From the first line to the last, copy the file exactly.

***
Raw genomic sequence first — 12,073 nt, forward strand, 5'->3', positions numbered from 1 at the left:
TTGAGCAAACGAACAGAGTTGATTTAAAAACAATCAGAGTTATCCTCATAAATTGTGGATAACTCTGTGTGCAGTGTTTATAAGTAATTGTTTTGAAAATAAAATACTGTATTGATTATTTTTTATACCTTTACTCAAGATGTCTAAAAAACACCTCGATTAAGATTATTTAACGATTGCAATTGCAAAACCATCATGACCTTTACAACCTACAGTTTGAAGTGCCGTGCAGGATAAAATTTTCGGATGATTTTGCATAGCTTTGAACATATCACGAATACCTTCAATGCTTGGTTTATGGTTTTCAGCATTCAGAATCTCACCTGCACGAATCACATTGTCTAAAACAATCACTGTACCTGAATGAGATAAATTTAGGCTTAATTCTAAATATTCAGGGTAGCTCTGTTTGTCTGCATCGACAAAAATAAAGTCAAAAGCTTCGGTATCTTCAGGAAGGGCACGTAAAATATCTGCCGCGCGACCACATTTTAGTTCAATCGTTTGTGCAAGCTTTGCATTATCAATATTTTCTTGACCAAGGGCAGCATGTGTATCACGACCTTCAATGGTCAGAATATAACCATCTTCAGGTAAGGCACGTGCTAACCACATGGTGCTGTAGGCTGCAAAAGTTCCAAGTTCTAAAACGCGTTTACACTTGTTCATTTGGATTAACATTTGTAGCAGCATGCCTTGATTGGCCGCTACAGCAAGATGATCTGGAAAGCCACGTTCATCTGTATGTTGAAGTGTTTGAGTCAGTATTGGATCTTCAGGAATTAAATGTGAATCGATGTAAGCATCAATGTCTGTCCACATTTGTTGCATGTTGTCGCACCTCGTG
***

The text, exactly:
Raw genomic sequence first — 12,073 nt, forward strand, 5'->3', positions numbered from 1 at the left:
TTGAGCAAACGAACAGAGTTGATTTAAAAACAATCAGAGTTATCCTCATAAATTGTGGATAACTCTGTGTGCAGTGTTTATAAGTAATTGTTTTGAAAATAAAATACTGTATTGATTATTTTTTATACCTTTACTCAAGATGTCTAAAAAACACCTCGATTAAGATTATTTAACGATTGCAATTGCAAAACCATCATGACCTTTACAACCTACAGTTTGAAGTGCCGTGCAGGATAAAATTTTCGGATGATTTTGCATAGCTTTGAACATATCACGAATACCTTCAATGCTTGGTTTATGGTTTTCAGCATTCAGAATCTCACCTGCACGAATCACATTGTCTAAAACAATCACTGTACCTGAATGAGATAAATTTAGGCTTAATTCTAAATATTCAGGGTAGCTCTGTTTGTCTGCATCGACAAAAATAAAGTCAAAAGCTTCGGTATCTTCAGGAAGGGCACGTAAAATATCTGCCGCGCGACCACATTTTAGTTCAATCGTTTGTGCAAGCTTTGCATTATCAATATTTTCTTGACCAAGGGCAGCATGTGTATCACGACCTTCAATGGTCAGAATATAACCATCTTCAGGTAAGGCACGTGCTAACCACATGGTGCTGTAGGCTGCAAAAGTTCCAAGTTCTAAAACGCGTTTACACTTGTTCATTTGGATTAACATTTGTAGCAGCATGCCTTGATTGGCCGCTACAGCAAGATGATCTGGAAAGCCACGTTCATCTGTATGTTGAAGTGTTTGAGTCAGTATTGGATCTTCAGGAATTAAATGTGAATCGATGTAAGCATCAATGTCTGTCCACATTTGTTGCATGTTGTCGCACCTCGTG